American history is littered with bombs and bombings. Most of us can too easily remember the Boston Marathon bombs, which killed three people and injured more than 100 in 2013.
The Unabomber, Ted Kaczynski, carried out a nationwide bombing rampage that killed three and terrorized the country for years, finally ending when he was captured in 1995. Terrorists detonated a bomb in a van underneath the World Trade Center in 1993, killing six people. And homegrown terrorists Timothy McVeigh and Terry Nichols conspired to kill 168 people, and injure more than 500, in the bombing of Alfred P. Murrah Federal Building in Oklahoma City in 1995 — the deadliest bombing in our history.
So, when 23-year-old bomber Mark Anthony Conditt's recent burst of terror finally ended — Conditt killed two people in several separate bombings in and around Austin, Texas before he blew himself up as police closed in Wednesday, March 21, 2018 — we were all, in one breath, relieved.
But in the next we are left to wonder: Is this something else we need to worry about now?
Jimmie Oxley is a chemistry professor at the University of Rhode Island who has served as a chair for the Center of Excellence for Explosives Detection, Mitigation and Response, a Department of Homeland Security Center of Excellence. She has taught several courses on explosives and explosive devices at URI.
"I'm not speaking as an expert now. This is my personal opinion," she says. "The risk here is minor compared to me walking out and getting hit by a car. My risk, every time I get behind the wheel, is so huge compared to my risk of getting a bomb in the mail.
"If I'm personally getting death threats, OK, that's something else. I'm going to personally deal with that by saying all my stuff has to be delivered to a mailbox. But I don't see this as something that is a general concern. Our focus is on it because it happened in the last month. But I don't see it as a big threat at the moment."
As brutal and deadly as the history of bombings is in the U.S., it should be somewhat comforting to know that, as Oxley points out, bombs and bombings remain relatively rare, and deaths resulting from them are even more rare. (The Boston bombings and the Unabomber's crimes killed three people apiece, and both fall among the top 10 deadliest bomb attacks on U.S. soil.) Bombs, after all, kill far fewer people than guns every year in the U.S. About 33,000 are killed by firearms each year, about 12,000 of those from homicides.
Unfortunately, anybody with a penchant for mayhem and an internet connection can get the knowhow to make a working bomb, package it and, perhaps, like we saw in Texas, even mail it. The Austin bomber used materials anyone can buy in a hardware or sporting goods store, according to CNN. A room inside the bomber's suburban home was filled with the stuff.
"That kind of information is very available right now. Twenty years ago, maybe longer than that, we had to buy books from kind of under-the-table vendors. Now, we can find it on YouTube in detail," Oxley says. "It's just posted by various folks. We see kids fooling around, kind of proud of themselves, and other people with disclaimers, 'It's just for ... public interest.' I think the internet has really changed things.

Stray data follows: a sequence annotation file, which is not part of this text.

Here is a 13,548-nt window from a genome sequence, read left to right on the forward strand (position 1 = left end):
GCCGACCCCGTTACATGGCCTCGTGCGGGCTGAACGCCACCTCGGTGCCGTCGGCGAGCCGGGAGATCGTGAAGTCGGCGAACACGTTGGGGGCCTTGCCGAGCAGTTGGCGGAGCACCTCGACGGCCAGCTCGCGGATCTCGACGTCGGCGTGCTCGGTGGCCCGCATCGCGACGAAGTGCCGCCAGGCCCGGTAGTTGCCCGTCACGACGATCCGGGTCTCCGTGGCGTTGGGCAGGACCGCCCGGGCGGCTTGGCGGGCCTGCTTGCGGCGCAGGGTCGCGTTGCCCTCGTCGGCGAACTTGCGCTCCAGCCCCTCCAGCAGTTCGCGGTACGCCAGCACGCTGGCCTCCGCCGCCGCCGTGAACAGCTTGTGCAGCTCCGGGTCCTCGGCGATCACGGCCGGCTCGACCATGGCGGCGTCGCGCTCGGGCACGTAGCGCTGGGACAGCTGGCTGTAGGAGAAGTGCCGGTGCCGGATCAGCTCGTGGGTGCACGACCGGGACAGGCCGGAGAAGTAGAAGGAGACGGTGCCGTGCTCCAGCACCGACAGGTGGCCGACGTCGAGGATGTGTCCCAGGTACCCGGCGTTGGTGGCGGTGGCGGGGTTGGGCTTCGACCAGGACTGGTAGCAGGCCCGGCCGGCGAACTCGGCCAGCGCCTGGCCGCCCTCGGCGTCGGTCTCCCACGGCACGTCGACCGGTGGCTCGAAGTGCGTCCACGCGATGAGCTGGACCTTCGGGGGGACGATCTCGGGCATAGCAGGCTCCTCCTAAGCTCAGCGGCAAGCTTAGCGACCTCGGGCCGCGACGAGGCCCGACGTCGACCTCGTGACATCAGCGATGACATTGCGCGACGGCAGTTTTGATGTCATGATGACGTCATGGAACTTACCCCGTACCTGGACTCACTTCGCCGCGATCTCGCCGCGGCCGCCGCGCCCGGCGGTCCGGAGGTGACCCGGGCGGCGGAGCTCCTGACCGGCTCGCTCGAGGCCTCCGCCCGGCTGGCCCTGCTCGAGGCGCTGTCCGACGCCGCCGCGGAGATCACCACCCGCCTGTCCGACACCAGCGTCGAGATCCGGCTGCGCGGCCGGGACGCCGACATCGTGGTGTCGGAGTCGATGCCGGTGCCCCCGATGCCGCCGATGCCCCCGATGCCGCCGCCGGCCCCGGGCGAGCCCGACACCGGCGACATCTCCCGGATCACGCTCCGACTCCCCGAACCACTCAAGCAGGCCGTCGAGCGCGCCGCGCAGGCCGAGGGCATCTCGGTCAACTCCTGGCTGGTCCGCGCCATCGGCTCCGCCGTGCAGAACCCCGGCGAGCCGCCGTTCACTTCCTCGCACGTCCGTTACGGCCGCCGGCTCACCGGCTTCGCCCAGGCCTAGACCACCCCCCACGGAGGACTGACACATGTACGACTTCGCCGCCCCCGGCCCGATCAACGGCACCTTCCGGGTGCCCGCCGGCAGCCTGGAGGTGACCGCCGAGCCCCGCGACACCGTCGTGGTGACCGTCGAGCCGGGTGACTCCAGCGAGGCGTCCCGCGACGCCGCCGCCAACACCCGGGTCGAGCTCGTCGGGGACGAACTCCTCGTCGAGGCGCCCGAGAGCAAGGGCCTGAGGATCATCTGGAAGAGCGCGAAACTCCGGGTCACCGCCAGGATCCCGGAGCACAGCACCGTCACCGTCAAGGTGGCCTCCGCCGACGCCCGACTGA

"There have always been people in the world that are willing to do bad stuff. We've just made it easier for them."
At least two of the Texas bombs were mailed through a commercial package delivery service. The United States Postal Inspection Service has been investigating mail-related crime — including the shipping of dangerous chemicals and explosives — for more than two centuries. From the USPS site:
Letter or package bombs usually target specific individuals. Placed devices, however, are generally intended to disrupt workplaces and injure indiscriminately. Bomb threats may target either individuals or organizations.
Bombs can be designed for mailing in many shapes and sizes — not just packages. Even letter-size mail or flats can contain dangerous substances.
Of course, carriers won't willingly ship packages including explosives or explosive devices, and there are strict regulations on shipping other potentially dangerous materials (like, say, batteries). The companies have ways to, if not completely, prevent someone from shipping illegal material, at least deter them.
FedEx cameras caught the Austin bomber as he was dropping off a package bomb at a sorting facility on March 20, 2018. The company provided what it said was "extensive evidence" to law enforcement personnel that was collected from "advanced technology security systems." FBI agents cornered the bomber the next day.
It's natural after incidents like Austin to be a little wary. Any news-conscious person who has walked into a post office or a shipping facility over the past few days or weeks probably thought about the Texas bombings. It may have crossed the mind of anyone who received a package, too. Especially an unexpected one.
Oxley says common sense should kick in if you get a package you weren't expecting, as laid out in this poster from the USPS aimed at businesses:
- Look for a return address. If it doesn't have one, that should raise a red flag.
- Check the address: Is it handwritten and maybe a little off in some ways? Misspellings?
- Is the package or letter taped excessively? Does it have too much postage?
- Is it damaged or does it have any liquid leaking out of it? Does it have a strange odor?
None of those signs means the package is necessarily dangerous. And, as a general rule, you shouldn't go around smelling or sniffing packages anyway, or shaking them for that matter.
Still, a call to the postal inspector or local police might be in order if too many things about a package or letter seem suspicious.
After all, as history has shown us, you can never be too safe.